Short ride, but it's come a long way
The Associated Press
NEW ORLEANS — Streetcars began running on the city's famed St. Charles line Tuesday for the first time since Hurricane Katrina knocked them out of service, but they aren't going far.
The Regional Transit Authority put two cars back on track for a 1.2-mile loop between Canal Street and Lee Circle. Before Katrina, 17 cars were in service on that line.
"This is a great day for the city of New Orleans. It just gives our citizens more comfort that the city is coming back bigger and better than ever," Mayor Ray Nagin said at a ceremony.
Officials hope to have the entire, roughly six-mile line running by the end of next year, although it is likely to take longer given the severity of the damage; Katrina shredded overhead power lines.
"For the people who live here, this is so much a part of everyday existence ... ," RTA board chairman Cesar Burgos said. "It gives us hope."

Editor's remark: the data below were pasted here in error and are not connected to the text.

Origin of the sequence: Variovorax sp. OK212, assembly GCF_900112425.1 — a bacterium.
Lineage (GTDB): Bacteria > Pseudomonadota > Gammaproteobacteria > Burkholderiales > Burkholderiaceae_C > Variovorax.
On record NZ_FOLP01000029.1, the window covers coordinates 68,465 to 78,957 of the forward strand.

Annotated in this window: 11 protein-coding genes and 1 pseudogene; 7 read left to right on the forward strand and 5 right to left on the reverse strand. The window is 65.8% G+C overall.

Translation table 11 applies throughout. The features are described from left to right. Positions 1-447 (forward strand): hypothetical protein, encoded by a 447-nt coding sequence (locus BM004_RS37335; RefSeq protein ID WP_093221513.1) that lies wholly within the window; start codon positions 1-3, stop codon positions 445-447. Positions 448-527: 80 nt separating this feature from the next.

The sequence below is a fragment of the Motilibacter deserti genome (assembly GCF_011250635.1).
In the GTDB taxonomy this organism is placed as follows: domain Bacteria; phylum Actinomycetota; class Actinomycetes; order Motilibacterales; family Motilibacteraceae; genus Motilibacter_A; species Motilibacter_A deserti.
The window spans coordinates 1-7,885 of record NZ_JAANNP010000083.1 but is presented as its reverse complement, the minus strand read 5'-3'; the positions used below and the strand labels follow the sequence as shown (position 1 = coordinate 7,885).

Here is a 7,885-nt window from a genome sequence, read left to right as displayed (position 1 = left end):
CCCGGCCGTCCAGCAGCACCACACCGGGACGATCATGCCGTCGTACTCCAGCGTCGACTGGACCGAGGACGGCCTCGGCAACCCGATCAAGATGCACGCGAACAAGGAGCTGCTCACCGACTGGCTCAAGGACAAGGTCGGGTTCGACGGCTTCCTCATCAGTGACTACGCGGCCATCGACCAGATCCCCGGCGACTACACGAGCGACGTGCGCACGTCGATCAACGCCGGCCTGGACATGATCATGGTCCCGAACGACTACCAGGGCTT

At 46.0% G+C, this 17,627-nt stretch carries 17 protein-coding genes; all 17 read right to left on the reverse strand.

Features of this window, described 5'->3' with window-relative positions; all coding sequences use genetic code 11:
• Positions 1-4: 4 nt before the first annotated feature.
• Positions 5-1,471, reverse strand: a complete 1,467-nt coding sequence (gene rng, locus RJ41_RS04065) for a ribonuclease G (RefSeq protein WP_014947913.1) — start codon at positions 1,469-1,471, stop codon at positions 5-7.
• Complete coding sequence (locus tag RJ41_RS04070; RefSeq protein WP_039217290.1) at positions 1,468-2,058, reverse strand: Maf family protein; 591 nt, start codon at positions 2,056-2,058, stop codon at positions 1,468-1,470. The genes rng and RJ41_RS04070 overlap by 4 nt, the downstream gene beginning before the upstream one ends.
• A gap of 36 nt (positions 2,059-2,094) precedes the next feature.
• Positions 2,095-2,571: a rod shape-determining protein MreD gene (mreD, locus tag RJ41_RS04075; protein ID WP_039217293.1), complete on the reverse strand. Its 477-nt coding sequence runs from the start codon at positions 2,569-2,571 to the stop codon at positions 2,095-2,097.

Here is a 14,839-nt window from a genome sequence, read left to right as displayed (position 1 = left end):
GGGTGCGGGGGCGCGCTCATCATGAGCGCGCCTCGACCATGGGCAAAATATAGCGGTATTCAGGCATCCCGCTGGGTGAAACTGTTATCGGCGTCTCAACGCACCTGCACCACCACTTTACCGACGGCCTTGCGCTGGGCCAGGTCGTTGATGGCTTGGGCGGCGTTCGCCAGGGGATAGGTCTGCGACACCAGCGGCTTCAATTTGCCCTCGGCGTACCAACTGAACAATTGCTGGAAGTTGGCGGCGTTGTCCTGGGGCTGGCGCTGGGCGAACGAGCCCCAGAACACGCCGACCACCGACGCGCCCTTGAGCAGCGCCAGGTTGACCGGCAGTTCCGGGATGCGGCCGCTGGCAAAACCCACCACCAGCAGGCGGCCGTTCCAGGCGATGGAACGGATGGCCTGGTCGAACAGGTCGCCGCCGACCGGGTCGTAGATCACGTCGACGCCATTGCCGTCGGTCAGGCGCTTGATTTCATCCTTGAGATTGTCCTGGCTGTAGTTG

The line served about 3 million people a year before Katrina, Federal Transit Administrator Jim Simpson said.
Streetcars from the historic St. Charles line have been running on the Canal Street line. Katrina's floodwaters ruined the Canal cars. It will cost about $1 million each to repair the red Canal cars, transit spokeswoman Rosalind Cook said.
Nagin, members of the state's congressional delegation and other local officials were among those who took the first ride Tuesday.
Bob Phillips, a visitor from New York, said he was excited to take the $1.25 ride.
"The reincarnation of the car is another sign the city is coming back," he said.
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